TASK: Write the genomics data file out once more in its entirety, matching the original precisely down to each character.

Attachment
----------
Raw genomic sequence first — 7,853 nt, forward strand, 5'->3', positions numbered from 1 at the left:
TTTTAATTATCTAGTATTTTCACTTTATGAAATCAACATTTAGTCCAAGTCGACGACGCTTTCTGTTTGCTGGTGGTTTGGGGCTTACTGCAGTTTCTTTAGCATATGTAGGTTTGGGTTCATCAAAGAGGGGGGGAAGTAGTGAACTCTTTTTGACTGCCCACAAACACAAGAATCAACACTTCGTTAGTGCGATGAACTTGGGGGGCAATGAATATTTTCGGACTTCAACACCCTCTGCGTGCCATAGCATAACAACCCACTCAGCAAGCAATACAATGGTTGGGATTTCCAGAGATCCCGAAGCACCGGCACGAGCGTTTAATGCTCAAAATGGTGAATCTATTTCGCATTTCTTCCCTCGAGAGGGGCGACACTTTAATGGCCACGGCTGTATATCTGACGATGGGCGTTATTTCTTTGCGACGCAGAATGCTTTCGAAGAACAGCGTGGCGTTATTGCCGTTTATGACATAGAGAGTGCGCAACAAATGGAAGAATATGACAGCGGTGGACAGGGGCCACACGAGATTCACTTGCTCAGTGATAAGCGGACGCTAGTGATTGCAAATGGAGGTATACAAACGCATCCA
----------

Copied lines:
Raw genomic sequence first — 7,853 nt, forward strand, 5'->3', positions numbered from 1 at the left:
TTTTAATTATCTAGTATTTTCACTTTATGAAATCAACATTTAGTCCAAGTCGACGACGCTTTCTGTTTGCTGGTGGTTTGGGGCTTACTGCAGTTTCTTTAGCATATGTAGGTTTGGGTTCATCAAAGAGGGGGGGAAGTAGTGAACTCTTTTTGACTGCCCACAAACACAAGAATCAACACTTCGTTAGTGCGATGAACTTGGGGGGCAATGAATATTTTCGGACTTCAACACCCTCTGCGTGCCATAGCATAACAACCCACTCAGCAAGCAATACAATGGTTGGGATTTCCAGAGATCCCGAAGCACCGGCACGAGCGTTTAATGCTCAAAATGGTGAATCTATTTCGCATTTCTTCCCTCGAGAGGGGCGACACTTTAATGGCCACGGCTGTATATCTGACGATGGGCGTTATTTCTTTGCGACGCAGAATGCTTTCGAAGAACAGCGTGGCGTTATTGCCGTTTATGACATAGAGAGTGCGCAACAAATGGAAGAATATGACAGCGGTGGACAGGGGCCACACGAGATTCACTTGCTCAGTGATAAGCGGACGCTAGTGATTGCAAATGGAGGTATACAAACGCATCCA